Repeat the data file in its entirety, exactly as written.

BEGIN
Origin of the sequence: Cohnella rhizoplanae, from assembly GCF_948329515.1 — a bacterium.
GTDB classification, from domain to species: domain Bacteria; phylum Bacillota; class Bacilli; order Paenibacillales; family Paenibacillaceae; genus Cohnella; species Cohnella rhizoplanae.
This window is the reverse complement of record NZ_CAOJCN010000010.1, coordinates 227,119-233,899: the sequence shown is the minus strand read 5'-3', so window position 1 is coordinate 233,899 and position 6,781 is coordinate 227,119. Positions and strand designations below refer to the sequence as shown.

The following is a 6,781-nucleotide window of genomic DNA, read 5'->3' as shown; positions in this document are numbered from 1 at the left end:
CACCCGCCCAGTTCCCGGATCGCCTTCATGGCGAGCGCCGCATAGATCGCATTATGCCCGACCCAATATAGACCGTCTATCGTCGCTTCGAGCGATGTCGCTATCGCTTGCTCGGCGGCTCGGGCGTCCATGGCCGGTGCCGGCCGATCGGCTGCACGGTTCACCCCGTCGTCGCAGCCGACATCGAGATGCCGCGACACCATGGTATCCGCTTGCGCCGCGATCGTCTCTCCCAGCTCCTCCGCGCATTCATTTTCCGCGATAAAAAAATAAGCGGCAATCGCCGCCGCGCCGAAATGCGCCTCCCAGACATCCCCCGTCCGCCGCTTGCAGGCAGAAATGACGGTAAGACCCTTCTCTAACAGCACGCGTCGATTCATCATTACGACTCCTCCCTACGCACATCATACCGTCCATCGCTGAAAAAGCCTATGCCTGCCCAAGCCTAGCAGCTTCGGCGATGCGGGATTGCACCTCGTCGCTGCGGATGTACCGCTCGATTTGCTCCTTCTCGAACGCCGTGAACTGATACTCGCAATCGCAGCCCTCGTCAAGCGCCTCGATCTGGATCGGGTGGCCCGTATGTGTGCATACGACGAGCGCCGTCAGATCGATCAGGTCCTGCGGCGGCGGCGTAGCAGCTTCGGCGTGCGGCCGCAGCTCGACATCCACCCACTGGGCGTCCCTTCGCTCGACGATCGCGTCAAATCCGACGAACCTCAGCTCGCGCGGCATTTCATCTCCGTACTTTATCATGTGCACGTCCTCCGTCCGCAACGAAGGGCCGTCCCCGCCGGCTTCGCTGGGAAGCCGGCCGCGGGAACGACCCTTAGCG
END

Origin of the sequence: Cohnella rhizoplanae, from assembly GCF_948329515.1 — a bacterium.
GTDB classification, from domain to species: domain Bacteria; phylum Bacillota; class Bacilli; order Paenibacillales; family Paenibacillaceae; genus Cohnella; species Cohnella rhizoplanae.
This window is the reverse complement of record NZ_CAOJCN010000010.1, coordinates 227,119-233,899: the sequence shown is the minus strand read 5'-3', so window position 1 is coordinate 233,899 and position 6,781 is coordinate 227,119. Positions and strand designations below refer to the sequence as shown.

The following is a 6,781-nucleotide window of genomic DNA, read 5'->3' as shown; positions in this document are numbered from 1 at the left end:
CACCCGCCCAGTTCCCGGATCGCCTTCATGGCGAGCGCCGCATAGATCGCATTATGCCCGACCCAATATAGACCGTCTATCGTCGCTTCGAGCGATGTCGCTATCGCTTGCTCGGCGGCTCGGGCGTCCATGGCCGGTGCCGGCCGATCGGCTGCACGGTTCACCCCGTCGTCGCAGCCGACATCGAGATGCCGCGACACCATGGTATCCGCTTGCGCCGCGATCGTCTCTCCCAGCTCCTCCGCGCATTCATTTTCCGCGATAAAAAAATAAGCGGCAATCGCCGCCGCGCCGAAATGCGCCTCCCAGACATCCCCCGTCCGCCGCTTGCAGGCAGAAATGACGGTAAGACCCTTCTCTAACAGCACGCGTCGATTCATCATTACGACTCCTCCCTACGCACATCATACCGTCCATCGCTGAAAAAGCCTATGCCTGCCCAAGCCTAGCAGCTTCGGCGATGCGGGATTGCACCTCGTCGCTGCGGATGTACCGCTCGATTTGCTCCTTCTCGAACGCCGTGAACTGATACTCGCAATCGCAGCCCTCGTCAAGCGCCTCGATCTGGATCGGGTGGCCCGTATGTGTGCATACGACGAGCGCCGTCAGATCGATCAGGTCCTGCGGCGGCGGCGTAGCAGCTTCGGCGTGCGGCCGCAGCTCGACATCCACCCACTGGGCGTCCCTTCGCTCGACGATCGCGTCAAATCCGACGAACCTCAGCTCGCGCGGCATTTCATCTCCGTACTTTATCATGTGCACGTCCTCCGTCCGCAACGAAGGGCCGTCCCCGCCGGCTTCGCTGGGAAGCCGGCCGCGGGAACGACCCTTAGCG